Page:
160 Minnesota school principals sign woke 'de-centering whiteness' pledge: Demand end to 'racist' standardized testing that is an 'Americanized caste system'

 Over 160 Minnesotan principals and assistant principals have signed a pledge to 'de-center whiteness' in education. 

The group of 162 branded themselves the 'Good Trouble Principals' - citing a quote from the late Georgia congressman and civil rights icon John Lewis.

In the pledge they said they are 'a loose collection of local principals bound together by a commitment to changing our nation’s future by engaging in better, more equitable education practices'.

The coalition vowed to '[dismantle] the practices that reinforce white academic superiority' - including standardized testing and what they called an 'Americanized version of the caste system in our schools'. 

Over 160 Minnesotan principals and assistant principals have signed a pledge to 'de-center whiteness' in education. The group of 162 branded themselves the 'Good Trouble Principals' - citing a quote from the late Georgia congressman and civil rights icon John Lewis

Over 160 Minnesotan principals and assistant principals have signed a pledge to 'de-center whiteness' in education. The group of 162 branded themselves the 'Good Trouble Principals' - citing a quote from the late Georgia congressman and civil rights icon John Lewis 

'The fight for educational equality rages on and so does our counter,' reads the statement. 'We will not be moved. We write to say it is our role as school principals to be the faces and names of this fight; to be in the forefront and not the shadows.'

'The fight for educational equality rages on and so does our counter,' reads the statement. 'We will not be moved. We write to say it is our role as school principals to be the faces and names of this fight; to be in the forefront and not the shadows.' 

Minnesota, the same state where George Floyd's killing sparked international protest against racially-motivated police brutality, has 'been leading the country in educational outcome disparities amongst students of color and white students for almost two decades now,' according to statement cosigner Mauri Melander Friestleben

Minnesota, the same state where George Floyd's killing sparked international protest against racially-motivated police brutality, has 'been leading the country in educational outcome disparities amongst students of color and white students for almost two decades now,' according to statement cosigner Mauri Melander Friestleben

'The fight for educational equality rages on and so does our counter,' reads the pledge. 

'We will not be moved. We write to say it is our role as school principals to be the faces and names of this fight; to be in the forefront and not the shadows.'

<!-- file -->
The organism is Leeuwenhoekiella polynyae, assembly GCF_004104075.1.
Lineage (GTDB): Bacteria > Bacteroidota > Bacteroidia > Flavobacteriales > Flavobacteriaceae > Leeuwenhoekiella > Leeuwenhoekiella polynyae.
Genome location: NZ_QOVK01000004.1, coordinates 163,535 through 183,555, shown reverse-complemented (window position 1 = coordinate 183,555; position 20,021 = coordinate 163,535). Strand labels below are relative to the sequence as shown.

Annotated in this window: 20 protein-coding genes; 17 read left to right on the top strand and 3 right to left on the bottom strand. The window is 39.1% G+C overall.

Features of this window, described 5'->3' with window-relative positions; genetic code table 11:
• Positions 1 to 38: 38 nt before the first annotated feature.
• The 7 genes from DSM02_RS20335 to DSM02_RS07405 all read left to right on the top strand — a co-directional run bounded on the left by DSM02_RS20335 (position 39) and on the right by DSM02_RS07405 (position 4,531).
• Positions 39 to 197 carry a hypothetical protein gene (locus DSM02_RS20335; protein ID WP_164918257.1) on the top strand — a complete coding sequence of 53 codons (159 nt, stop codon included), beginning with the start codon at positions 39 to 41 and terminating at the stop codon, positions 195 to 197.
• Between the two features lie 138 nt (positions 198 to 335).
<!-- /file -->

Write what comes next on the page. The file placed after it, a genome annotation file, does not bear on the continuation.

'We will not pledge loyalty to an institution over loyalty to the purity of children.'

The group's name was inspired by the following John Lewis quote: 'Do not get lost in a sea of despair. Be hopeful, be optimistic. Our struggle is not the struggle of a day, a week, a month, or a year, it is the struggle of a lifetime. Never, ever be afraid to make some noise and get in good trouble, necessary trouble.' 


Mauri Melander Friestleben, one of the principals who signed the document, told Fox News that the group's goals include 'increasing varieties of student and school evaluations that go beyond... the standardized testing process'.

Children from white and Asian-American families perform disproportionally better in standardized tests, critics of the practice say. 

'Students need as much instructional and supported work time as we can possibly provide, but they also need social and emotional support from teachers and staff,' wrote teacher Jennifer Hernandez in an op-ed for the Minnesota Reformer

'That is definitely not what they receive in a silent room, staring at their screens for hours upon hours and clicking ovals: A, B, C or D.' 

The Good Trouble Principals also wrote that Parent Teacher Associations and teacher's unions are guilty of promoting the aforementioned 'American caste system' in schools.     

 'Traditional organized Whiteness ensures domination through forms like PTAs and Unions,' they wrote. 'We purposefully call out and lift up historically non-represented voices of color in our spaces to hold weight and power.' 

Friestleben told Fox News that these bodies have worked to preserve segregated schools and to oust 'contracted teachers of color without due process.'  

 'De-centering that means understanding that history in order to identify any present indicators that may be operating in that same light,' she told the outlet. 

Inviting an Indigenous parent to educate students about the geographical names of Native American etymology within the state could be one way to 'de-center,' she said. 

The letter, however, was not entirely well-received. 

Parents Defending Education, a group that opposes 'liberal indoctrination' in school systems, wrote in a rebuttal to the statement that principals refocus and prioritize educational goals.